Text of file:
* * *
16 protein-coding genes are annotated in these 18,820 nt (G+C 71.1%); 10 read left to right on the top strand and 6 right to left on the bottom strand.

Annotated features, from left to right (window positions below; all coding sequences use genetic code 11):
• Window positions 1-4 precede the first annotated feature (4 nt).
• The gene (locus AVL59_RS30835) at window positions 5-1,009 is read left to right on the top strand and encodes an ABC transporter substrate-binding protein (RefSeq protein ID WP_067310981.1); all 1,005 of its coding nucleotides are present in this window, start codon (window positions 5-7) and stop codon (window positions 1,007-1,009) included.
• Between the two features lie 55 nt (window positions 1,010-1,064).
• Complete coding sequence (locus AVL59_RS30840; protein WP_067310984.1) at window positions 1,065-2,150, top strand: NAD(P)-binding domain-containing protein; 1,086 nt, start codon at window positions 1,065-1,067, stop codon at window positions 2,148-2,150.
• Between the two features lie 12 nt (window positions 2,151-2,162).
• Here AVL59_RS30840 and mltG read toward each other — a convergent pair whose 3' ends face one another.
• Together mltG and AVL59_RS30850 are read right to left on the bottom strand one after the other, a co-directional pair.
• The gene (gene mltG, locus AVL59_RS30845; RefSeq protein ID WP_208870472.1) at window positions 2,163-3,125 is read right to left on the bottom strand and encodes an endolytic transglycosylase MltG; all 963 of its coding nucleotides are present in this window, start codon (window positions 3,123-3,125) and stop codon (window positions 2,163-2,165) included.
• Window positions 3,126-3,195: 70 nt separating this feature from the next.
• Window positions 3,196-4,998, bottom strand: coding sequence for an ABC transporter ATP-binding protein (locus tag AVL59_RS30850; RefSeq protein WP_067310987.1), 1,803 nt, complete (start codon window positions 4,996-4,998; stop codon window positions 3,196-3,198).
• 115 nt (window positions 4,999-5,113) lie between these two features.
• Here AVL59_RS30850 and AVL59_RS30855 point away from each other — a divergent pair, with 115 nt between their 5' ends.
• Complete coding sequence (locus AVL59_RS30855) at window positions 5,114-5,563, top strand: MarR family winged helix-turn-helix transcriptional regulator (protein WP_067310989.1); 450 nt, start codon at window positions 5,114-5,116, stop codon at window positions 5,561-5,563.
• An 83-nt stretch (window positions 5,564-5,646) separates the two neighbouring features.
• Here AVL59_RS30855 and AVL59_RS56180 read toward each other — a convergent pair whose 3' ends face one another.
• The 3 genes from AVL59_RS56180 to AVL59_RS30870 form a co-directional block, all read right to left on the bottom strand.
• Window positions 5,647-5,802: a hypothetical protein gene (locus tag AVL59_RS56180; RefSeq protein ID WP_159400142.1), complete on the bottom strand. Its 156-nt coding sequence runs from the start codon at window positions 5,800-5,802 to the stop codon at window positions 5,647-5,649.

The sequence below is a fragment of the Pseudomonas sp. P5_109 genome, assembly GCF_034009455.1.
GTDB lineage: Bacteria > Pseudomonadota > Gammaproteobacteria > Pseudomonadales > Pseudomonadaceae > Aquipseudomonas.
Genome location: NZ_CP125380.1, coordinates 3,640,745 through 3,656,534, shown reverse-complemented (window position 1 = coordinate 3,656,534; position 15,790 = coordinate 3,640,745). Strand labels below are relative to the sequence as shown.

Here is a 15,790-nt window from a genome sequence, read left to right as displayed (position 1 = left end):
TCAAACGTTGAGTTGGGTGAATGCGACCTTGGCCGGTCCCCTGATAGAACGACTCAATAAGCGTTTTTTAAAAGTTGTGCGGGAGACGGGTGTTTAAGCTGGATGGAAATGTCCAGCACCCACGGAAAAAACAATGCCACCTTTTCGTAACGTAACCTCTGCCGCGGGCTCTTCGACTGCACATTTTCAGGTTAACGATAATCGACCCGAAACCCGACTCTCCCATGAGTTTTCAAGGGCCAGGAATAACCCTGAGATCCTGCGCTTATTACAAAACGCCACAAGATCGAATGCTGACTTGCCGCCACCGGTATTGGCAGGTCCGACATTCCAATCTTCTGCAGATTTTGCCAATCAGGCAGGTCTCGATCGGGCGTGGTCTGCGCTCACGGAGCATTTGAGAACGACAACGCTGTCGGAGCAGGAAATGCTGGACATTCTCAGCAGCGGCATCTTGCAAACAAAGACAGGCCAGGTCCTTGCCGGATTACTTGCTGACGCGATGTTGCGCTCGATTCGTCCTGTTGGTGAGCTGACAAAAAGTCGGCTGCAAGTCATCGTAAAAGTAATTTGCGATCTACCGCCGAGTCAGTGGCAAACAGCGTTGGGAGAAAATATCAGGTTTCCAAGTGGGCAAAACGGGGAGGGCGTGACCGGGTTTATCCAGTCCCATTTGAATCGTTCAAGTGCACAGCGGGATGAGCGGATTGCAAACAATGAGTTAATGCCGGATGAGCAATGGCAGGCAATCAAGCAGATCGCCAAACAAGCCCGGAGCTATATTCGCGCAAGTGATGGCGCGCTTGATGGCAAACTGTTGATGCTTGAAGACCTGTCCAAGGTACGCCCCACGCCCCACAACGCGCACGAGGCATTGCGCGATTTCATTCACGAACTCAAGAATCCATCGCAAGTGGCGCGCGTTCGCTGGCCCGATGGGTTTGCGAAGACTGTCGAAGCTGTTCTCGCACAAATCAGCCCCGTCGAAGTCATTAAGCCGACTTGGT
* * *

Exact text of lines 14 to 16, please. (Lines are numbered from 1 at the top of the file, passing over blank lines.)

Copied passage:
• Here AVL59_RS30850 and AVL59_RS30855 point away from each other — a divergent pair, with 115 nt between their 5' ends.
• Complete coding sequence (locus AVL59_RS30855) at window positions 5,114-5,563, top strand: MarR family winged helix-turn-helix transcriptional regulator (protein WP_067310989.1); 450 nt, start codon at window positions 5,114-5,116, stop codon at window positions 5,561-5,563.
• An 83-nt stretch (window positions 5,564-5,646) separates the two neighbouring features.